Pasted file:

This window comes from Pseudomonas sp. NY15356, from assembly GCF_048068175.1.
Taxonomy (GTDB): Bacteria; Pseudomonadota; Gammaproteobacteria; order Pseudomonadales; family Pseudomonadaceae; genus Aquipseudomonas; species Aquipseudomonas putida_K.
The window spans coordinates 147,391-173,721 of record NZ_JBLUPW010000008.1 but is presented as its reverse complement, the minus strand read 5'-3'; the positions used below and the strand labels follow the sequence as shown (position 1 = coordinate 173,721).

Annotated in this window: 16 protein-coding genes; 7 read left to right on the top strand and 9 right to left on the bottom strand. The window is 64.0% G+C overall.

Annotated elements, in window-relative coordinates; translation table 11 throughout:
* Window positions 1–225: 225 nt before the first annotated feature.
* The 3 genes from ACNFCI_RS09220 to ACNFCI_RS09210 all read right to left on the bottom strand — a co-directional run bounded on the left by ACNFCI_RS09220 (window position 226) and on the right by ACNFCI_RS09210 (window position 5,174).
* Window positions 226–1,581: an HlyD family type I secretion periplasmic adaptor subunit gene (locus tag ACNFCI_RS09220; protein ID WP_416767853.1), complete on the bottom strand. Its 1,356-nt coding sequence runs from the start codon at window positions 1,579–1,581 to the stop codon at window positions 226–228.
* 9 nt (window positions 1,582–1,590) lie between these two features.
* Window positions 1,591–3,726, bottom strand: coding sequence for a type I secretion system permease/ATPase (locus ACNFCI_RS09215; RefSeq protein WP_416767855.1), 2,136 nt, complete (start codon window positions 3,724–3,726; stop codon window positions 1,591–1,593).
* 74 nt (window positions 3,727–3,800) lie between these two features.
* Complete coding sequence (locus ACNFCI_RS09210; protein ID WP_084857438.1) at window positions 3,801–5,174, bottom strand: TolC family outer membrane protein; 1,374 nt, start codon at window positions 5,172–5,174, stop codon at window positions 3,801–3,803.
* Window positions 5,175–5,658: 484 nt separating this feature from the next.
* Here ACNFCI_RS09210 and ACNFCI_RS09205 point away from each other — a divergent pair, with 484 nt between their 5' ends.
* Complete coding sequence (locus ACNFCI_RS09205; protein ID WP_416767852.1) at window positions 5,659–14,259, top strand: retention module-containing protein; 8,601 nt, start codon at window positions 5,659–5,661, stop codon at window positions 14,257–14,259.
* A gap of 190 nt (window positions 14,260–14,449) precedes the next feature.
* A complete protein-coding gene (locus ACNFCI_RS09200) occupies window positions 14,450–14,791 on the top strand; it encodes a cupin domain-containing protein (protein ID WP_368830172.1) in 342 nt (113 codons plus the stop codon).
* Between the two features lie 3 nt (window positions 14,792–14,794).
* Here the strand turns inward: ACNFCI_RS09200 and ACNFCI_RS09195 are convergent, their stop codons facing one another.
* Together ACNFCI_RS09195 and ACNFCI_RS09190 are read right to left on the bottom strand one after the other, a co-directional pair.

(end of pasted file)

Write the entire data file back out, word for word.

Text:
This window comes from Pseudomonas sp. NY15356, from assembly GCF_048068175.1.
Taxonomy (GTDB): Bacteria; Pseudomonadota; Gammaproteobacteria; order Pseudomonadales; family Pseudomonadaceae; genus Aquipseudomonas; species Aquipseudomonas putida_K.
The window spans coordinates 147,391-173,721 of record NZ_JBLUPW010000008.1 but is presented as its reverse complement, the minus strand read 5'-3'; the positions used below and the strand labels follow the sequence as shown (position 1 = coordinate 173,721).

Annotated in this window: 16 protein-coding genes; 7 read left to right on the top strand and 9 right to left on the bottom strand. The window is 64.0% G+C overall.

Annotated elements, in window-relative coordinates; translation table 11 throughout:
* Window positions 1–225: 225 nt before the first annotated feature.
* The 3 genes from ACNFCI_RS09220 to ACNFCI_RS09210 all read right to left on the bottom strand — a co-directional run bounded on the left by ACNFCI_RS09220 (window position 226) and on the right by ACNFCI_RS09210 (window position 5,174).
* Window positions 226–1,581: an HlyD family type I secretion periplasmic adaptor subunit gene (locus tag ACNFCI_RS09220; protein ID WP_416767853.1), complete on the bottom strand. Its 1,356-nt coding sequence runs from the start codon at window positions 1,579–1,581 to the stop codon at window positions 226–228.
* 9 nt (window positions 1,582–1,590) lie between these two features.
* Window positions 1,591–3,726, bottom strand: coding sequence for a type I secretion system permease/ATPase (locus ACNFCI_RS09215; RefSeq protein WP_416767855.1), 2,136 nt, complete (start codon window positions 3,724–3,726; stop codon window positions 1,591–1,593).
* 74 nt (window positions 3,727–3,800) lie between these two features.
* Complete coding sequence (locus ACNFCI_RS09210; protein ID WP_084857438.1) at window positions 3,801–5,174, bottom strand: TolC family outer membrane protein; 1,374 nt, start codon at window positions 5,172–5,174, stop codon at window positions 3,801–3,803.
* Window positions 5,175–5,658: 484 nt separating this feature from the next.
* Here ACNFCI_RS09210 and ACNFCI_RS09205 point away from each other — a divergent pair, with 484 nt between their 5' ends.
* Complete coding sequence (locus ACNFCI_RS09205; protein ID WP_416767852.1) at window positions 5,659–14,259, top strand: retention module-containing protein; 8,601 nt, start codon at window positions 5,659–5,661, stop codon at window positions 14,257–14,259.
* A gap of 190 nt (window positions 14,260–14,449) precedes the next feature.
* A complete protein-coding gene (locus ACNFCI_RS09200) occupies window positions 14,450–14,791 on the top strand; it encodes a cupin domain-containing protein (protein ID WP_368830172.1) in 342 nt (113 codons plus the stop codon).
* Between the two features lie 3 nt (window positions 14,792–14,794).
* Here the strand turns inward: ACNFCI_RS09200 and ACNFCI_RS09195 are convergent, their stop codons facing one another.
* Together ACNFCI_RS09195 and ACNFCI_RS09190 are read right to left on the bottom strand one after the other, a co-directional pair.